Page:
4. Knows his/her mother and father’s first names                        Yes            Not Yet

If You Do Keep Your Child Out for a Year…
So what so you do if you decide to keep your child out of kindergarten for a year? What can you do to make sure he or she is ready when September rolls around again? Getting your child involved in other activities is key, You may think you are doing him a favor by keeping him home with you, but you are not. It could be one of the worst mistakes you can make.

And don’t forget that you the parents are your child’s first and most important teacher, but a parent also needs to know the expectations of the school system their child is going into. If your district has many schools with a variety of academic programs, it is important to look into all of them in order to determine which might be the best fit for your child.

If you would like Dr. Kay Trotter to come talk to your group or find out more about her counseling practice, you can contact her at: Kay@KayTrotter.com

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Gratitude and Praise to Teachers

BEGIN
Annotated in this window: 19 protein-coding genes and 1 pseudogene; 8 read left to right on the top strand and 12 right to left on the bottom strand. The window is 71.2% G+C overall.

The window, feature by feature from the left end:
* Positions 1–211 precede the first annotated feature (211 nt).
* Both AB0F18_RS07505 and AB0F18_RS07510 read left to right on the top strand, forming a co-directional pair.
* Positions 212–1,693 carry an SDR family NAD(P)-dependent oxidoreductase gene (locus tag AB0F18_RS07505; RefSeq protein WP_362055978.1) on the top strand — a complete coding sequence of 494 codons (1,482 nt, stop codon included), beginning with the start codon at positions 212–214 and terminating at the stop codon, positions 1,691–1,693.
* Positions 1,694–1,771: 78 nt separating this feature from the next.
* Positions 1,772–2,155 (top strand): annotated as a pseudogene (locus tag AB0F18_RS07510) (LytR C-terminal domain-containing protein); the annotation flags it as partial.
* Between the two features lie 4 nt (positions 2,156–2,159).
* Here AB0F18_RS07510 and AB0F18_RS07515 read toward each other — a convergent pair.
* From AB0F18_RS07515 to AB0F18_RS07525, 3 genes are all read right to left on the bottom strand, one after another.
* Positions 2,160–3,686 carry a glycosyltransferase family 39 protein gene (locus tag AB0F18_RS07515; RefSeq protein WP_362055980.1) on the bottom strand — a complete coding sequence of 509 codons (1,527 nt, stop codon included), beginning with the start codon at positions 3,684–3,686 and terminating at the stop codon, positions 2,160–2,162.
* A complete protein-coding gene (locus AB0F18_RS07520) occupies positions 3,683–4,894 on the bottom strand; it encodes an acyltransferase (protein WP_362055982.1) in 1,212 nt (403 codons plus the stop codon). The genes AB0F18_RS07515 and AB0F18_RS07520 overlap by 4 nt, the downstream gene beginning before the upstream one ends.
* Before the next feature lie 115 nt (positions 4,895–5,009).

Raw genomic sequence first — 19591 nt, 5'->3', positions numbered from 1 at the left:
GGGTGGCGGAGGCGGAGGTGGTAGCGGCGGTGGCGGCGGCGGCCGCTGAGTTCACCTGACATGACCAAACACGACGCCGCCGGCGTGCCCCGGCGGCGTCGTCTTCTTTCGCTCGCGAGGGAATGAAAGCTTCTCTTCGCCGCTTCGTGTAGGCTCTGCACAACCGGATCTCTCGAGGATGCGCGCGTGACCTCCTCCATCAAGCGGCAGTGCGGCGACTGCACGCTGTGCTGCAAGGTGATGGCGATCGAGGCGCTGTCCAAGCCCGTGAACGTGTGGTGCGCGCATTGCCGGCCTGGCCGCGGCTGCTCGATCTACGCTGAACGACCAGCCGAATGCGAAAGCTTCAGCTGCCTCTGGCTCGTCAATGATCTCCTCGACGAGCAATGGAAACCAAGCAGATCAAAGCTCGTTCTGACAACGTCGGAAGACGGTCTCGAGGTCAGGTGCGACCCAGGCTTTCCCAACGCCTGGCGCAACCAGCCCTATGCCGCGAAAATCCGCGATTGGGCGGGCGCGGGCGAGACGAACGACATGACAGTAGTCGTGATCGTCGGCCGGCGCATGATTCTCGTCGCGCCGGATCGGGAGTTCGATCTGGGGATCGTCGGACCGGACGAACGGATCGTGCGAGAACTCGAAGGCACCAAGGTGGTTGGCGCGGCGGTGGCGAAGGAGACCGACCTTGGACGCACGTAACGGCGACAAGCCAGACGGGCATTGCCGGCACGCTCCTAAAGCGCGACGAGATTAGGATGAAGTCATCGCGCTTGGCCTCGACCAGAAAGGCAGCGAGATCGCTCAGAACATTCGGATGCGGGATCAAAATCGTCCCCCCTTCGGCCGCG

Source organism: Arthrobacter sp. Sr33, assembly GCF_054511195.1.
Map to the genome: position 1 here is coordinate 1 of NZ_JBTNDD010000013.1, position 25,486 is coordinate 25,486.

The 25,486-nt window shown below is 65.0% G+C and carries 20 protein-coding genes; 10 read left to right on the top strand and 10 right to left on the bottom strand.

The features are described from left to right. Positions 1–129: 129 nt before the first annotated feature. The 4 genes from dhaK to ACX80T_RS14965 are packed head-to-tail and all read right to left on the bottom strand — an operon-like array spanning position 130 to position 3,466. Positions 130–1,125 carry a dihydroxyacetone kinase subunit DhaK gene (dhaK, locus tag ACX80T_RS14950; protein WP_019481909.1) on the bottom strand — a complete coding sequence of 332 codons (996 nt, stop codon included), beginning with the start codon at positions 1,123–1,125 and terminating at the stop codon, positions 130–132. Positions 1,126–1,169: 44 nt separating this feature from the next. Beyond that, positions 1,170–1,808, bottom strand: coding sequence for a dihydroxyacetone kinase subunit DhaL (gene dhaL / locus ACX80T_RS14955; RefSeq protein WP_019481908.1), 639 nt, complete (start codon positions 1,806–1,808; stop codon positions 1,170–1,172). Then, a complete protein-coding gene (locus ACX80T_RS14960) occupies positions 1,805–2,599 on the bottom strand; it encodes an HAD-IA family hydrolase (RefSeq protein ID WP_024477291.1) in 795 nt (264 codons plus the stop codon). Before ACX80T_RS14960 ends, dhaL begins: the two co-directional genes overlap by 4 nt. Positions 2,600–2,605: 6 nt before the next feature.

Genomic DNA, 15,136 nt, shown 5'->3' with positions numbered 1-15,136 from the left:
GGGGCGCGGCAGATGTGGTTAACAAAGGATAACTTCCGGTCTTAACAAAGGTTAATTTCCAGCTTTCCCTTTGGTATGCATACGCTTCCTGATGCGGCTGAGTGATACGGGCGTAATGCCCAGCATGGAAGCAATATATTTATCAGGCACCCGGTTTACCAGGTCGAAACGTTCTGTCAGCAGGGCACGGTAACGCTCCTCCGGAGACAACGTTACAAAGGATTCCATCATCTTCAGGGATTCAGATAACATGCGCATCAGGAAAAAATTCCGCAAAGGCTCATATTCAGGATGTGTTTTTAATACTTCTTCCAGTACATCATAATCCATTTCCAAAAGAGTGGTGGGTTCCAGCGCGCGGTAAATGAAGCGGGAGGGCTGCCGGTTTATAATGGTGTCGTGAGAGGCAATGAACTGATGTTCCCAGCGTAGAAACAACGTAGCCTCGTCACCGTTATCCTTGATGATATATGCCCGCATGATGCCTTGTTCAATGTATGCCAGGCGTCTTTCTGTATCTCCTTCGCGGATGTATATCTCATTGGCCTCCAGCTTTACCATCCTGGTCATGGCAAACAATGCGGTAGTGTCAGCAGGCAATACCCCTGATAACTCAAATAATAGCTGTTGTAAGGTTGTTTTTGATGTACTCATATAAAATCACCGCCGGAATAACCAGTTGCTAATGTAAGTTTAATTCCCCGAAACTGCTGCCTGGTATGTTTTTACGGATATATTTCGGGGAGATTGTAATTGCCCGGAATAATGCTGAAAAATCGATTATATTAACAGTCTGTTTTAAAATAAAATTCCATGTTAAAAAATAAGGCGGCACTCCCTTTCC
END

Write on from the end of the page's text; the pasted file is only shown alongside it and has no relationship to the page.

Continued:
As everyone heads back to school, I would like to take a moment to give Praise and Gratitude to all the Teachers that parents have entrusted to care for their most precious children.

All of us know first hand the impact teachers had on us growing up, but few of us know the loving sacrifice teachers freely make on a daily basis.

For the past four years, I have had the honor of a “backstage pass” into the real lives of teachers because I’ve watched my daughter, Kelly, serve as an elementary school teacher. Through her experience, I have personally witnessed the joys teaching has brought to her and I also understand the stressful challenges she has to balance in her life.

When I began writing this, I was instantly taken back to the year Kelly’s class had five special needs students she lovingly called “her boys.” When you entered Kelly’s classroom that year, you not only saw and heard 20+ students clamoring for attention, seeking answers to questions and desiring guidance – all of which every teacher faces daily – you also got a glimpse into the very different world of Autism as it walked hand-in-hand with a mainstream classroom. Kelly soon found herself performing a daily dance that combined the needs of her regular students with the poor communication skills, social awareness and behavioral characteristics of Autism. The tapestry woven between teacher and students was amazing – but it came at the price of stressful days, emotional exhaustion and tremendous fatigue . . . A price I know Kelly would lovingly pay again. Objectively, teaching has got to be one of the top 5 most stressful careers in the world.